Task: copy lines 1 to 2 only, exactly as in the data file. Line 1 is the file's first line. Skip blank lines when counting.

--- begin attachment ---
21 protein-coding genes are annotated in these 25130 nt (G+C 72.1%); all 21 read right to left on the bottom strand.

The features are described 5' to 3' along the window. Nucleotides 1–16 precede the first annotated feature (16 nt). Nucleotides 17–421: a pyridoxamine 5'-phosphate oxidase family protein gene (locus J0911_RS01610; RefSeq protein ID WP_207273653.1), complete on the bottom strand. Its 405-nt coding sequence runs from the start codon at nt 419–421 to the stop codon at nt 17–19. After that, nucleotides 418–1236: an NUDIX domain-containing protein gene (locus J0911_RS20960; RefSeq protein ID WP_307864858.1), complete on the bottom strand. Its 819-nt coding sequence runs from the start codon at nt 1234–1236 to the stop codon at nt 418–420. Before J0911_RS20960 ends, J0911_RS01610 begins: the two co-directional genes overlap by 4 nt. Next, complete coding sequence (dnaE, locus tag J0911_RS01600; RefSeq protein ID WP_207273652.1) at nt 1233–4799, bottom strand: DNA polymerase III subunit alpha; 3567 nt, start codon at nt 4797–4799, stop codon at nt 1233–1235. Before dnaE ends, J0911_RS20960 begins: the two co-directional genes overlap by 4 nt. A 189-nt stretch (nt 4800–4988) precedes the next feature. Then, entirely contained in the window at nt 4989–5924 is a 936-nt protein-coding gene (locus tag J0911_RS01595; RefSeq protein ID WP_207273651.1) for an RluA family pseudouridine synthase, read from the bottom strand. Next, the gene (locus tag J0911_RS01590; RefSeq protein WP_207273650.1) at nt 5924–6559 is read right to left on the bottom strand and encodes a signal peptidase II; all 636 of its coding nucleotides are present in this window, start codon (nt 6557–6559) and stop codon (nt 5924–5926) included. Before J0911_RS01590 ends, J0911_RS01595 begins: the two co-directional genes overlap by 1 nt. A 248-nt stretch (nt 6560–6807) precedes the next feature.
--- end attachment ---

21 protein-coding genes are annotated in these 25130 nt (G+C 72.1%); all 21 read right to left on the bottom strand.

The features are described 5' to 3' along the window. Nucleotides 1–16 precede the first annotated feature (16 nt). Nucleotides 17–421: a pyridoxamine 5'-phosphate oxidase family protein gene (locus J0911_RS01610; RefSeq protein ID WP_207273653.1), complete on the bottom strand. Its 405-nt coding sequence runs from the start codon at nt 419–421 to the stop codon at nt 17–19. After that, nucleotides 418–1236: an NUDIX domain-containing protein gene (locus J0911_RS20960; RefSeq protein ID WP_307864858.1), complete on the bottom strand. Its 819-nt coding sequence runs from the start codon at nt 1234–1236 to the stop codon at nt 418–420. Before J0911_RS20960 ends, J0911_RS01610 begins: the two co-directional genes overlap by 4 nt. Next, complete coding sequence (dnaE, locus tag J0911_RS01600; RefSeq protein ID WP_207273652.1) at nt 1233–4799, bottom strand: DNA polymerase III subunit alpha; 3567 nt, start codon at nt 4797–4799, stop codon at nt 1233–1235. Before dnaE ends, J0911_RS20960 begins: the two co-directional genes overlap by 4 nt. A 189-nt stretch (nt 4800–4988) precedes the next feature. Then, entirely contained in the window at nt 4989–5924 is a 936-nt protein-coding gene (locus tag J0911_RS01595; RefSeq protein ID WP_207273651.1) for an RluA family pseudouridine synthase, read from the bottom strand. Next, the gene (locus tag J0911_RS01590; RefSeq protein WP_207273650.1) at nt 5924–6559 is read right to left on the bottom strand and encodes a signal peptidase II; all 636 of its coding nucleotides are present in this window, start codon (nt 6557–6559) and stop codon (nt 5924–5926) included. Before J0911_RS01590 ends, J0911_RS01595 begins: the two co-directional genes overlap by 1 nt. A 248-nt stretch (nt 6560–6807) precedes the next feature.